From CHARLES ADEGBITE, Ado-Ekiti
Efforts of the Economic and Financial Crimes Commission (EFCC) to convince the Federal High Court sitting in Ado Ekiti to confiscate the international passport of former governor, Ayodele Fayose failed yesterday. The prosecution counsel, Mr Adeniyi Adebisi from Rotimi Jacobs Chambers, raised the objection before Justice Adamu Hobon over Fayose’s consistent holding onto his international passport, despite court’s pronouncement that the passport be deposited in its custody.
The counsel submitted that part of the seven conditions reached to secure bail for Fayose on January 26, 2008 , having been detained immediately he made appearance for trial at EFCC office in Lagos was that, his international passport should be in the court’s custody pending the determination of the case.
Countering the position canvassed by the prosecution counsel on seizure of Fayose’s counsel, Mr Ajayi Owoseni, who held brief for the principal attorney to the former governor, Chief Kunle Kalejaye (SAN), said there was no reason for the prosecution counsel to bring up such argument since Fayose never absconded from prosecution .
Owoseni argued that the court had permitted the former governor to be in possession of the passport on health ground, saying this was to permit him to travel abroad for periodic medical check-up to attend to his health challenges.
He noted that EFCC had several times lauded the former governor for his cooperation with the anti-graft agency for expeditious trial of the case. The EFCC, also presented before the court, a newly amended 27-count charge against the former governor, who had been on trial for alleged money laundering since January , 2008. Fayose, however, pleaded not guilty to all the charges when read to him by the court clerk .
In the new charges , EFCC submitted that the former governor had at various times in 2004 conspired with Biological Concept Nigeria Limited and Avian Specialists Nigeria Limited, consultants to the state government in the Ekiti State Integrated Poultry Project to convert the state funds for personal use. It submitted that the offence was punishable under section 14 subsection 1 of the money laundering Act 2004. Initially, EFCC preferred 51-count charge against Fayose at the Federal High Court in Lagos.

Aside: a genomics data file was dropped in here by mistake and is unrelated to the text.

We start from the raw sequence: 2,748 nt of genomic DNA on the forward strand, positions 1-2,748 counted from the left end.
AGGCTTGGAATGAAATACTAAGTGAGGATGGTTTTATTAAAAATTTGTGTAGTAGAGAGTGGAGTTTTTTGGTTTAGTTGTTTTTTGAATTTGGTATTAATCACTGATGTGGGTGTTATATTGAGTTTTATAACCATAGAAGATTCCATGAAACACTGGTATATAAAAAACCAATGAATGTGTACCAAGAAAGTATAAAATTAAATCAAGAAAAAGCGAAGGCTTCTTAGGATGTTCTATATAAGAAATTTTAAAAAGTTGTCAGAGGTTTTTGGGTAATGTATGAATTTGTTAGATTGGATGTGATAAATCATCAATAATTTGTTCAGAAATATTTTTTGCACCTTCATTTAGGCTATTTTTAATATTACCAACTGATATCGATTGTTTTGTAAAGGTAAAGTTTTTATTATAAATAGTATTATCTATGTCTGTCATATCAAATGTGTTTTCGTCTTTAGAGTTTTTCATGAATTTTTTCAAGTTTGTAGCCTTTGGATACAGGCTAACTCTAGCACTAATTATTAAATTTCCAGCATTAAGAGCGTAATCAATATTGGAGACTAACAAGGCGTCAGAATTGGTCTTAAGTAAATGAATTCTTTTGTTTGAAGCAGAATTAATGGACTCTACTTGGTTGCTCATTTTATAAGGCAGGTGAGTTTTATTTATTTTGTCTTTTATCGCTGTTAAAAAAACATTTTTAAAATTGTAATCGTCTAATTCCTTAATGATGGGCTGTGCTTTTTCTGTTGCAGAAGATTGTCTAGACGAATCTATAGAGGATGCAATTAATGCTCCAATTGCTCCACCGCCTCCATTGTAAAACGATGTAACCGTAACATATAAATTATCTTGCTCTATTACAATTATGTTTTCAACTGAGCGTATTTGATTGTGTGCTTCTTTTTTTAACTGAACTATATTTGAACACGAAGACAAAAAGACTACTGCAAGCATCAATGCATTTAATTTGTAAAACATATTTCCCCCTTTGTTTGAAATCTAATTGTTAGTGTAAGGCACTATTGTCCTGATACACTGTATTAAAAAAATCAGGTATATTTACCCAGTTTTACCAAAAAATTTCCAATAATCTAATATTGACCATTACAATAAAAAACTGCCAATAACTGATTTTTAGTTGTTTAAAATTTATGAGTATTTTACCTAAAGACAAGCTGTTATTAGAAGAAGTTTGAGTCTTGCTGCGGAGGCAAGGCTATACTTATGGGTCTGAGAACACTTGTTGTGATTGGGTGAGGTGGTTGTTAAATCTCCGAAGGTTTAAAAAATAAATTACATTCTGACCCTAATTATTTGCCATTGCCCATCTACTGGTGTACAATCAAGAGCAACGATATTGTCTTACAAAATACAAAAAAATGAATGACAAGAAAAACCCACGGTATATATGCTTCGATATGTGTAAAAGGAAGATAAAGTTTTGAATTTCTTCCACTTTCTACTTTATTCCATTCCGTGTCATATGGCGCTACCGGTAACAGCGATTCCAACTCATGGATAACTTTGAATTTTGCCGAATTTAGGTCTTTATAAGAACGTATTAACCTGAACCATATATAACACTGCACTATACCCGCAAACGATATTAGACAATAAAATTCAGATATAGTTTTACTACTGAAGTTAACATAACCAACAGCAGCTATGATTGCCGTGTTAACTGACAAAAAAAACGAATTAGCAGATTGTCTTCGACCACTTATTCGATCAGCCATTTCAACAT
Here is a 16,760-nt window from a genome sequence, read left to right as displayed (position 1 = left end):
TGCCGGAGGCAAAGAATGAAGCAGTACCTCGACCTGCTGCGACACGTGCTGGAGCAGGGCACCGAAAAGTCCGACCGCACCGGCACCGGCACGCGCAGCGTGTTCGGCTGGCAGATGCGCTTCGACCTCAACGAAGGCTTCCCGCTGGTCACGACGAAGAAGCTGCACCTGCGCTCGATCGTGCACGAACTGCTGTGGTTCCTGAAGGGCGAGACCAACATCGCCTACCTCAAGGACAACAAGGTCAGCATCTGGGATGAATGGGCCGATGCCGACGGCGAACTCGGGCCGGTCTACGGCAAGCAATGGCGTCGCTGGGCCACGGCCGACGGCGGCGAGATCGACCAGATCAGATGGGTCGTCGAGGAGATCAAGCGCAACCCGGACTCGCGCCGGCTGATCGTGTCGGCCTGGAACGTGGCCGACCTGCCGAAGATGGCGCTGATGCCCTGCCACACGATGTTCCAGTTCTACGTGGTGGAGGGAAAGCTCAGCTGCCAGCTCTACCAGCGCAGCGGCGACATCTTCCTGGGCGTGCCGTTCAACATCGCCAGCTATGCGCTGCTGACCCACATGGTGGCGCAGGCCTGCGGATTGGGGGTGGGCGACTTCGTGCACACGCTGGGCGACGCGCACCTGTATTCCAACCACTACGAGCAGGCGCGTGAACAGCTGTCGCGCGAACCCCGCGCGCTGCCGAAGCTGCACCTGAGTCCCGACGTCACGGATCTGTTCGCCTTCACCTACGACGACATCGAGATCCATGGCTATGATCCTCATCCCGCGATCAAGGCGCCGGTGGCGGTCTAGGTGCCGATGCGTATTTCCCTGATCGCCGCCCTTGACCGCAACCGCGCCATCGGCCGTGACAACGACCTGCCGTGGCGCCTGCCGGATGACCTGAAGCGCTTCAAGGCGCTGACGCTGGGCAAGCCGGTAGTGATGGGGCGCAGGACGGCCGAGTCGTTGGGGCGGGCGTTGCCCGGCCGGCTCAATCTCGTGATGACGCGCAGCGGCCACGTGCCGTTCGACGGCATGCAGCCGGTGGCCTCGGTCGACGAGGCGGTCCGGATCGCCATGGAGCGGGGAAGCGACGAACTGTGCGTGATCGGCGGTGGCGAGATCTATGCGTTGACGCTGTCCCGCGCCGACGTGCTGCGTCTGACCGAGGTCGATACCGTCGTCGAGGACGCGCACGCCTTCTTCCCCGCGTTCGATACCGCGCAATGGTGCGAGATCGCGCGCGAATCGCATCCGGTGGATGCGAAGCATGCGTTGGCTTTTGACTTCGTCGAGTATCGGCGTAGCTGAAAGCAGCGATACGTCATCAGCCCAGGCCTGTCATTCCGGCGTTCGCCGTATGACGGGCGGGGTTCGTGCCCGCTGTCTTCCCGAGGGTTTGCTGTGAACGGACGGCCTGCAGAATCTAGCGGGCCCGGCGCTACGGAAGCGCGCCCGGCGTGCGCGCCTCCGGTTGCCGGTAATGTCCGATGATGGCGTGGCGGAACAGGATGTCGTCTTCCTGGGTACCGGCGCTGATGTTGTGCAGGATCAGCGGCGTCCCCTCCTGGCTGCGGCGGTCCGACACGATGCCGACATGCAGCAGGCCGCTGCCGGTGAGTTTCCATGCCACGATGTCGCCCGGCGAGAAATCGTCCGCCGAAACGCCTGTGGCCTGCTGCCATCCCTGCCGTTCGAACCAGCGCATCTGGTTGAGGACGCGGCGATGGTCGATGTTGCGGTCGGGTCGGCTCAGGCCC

When the matter elicited argument, the judge interjected and urged the counsels to reach a consensus, which they could not and Justice Hobon had to resort to ruling to calm down frayed nerves. In his ruling , Justice Hobon averred that the status quo be maintained since no reported case of abuse had been reported against the former Governor by EFCC.
The judge said, “though the order that the accused person should deposit his passport with the court is in the records and this is valid. “But no evidence of default or fear had been reported against the accused person and no fear has been entertained so far. “
If there is an abuse of this privilege or there is fear by the prosecution concerning this privilege, the Court shall act accordingly”, Justice Hobon ruled . The Court adjourned till January 24, 2013 for proper hearing of the case.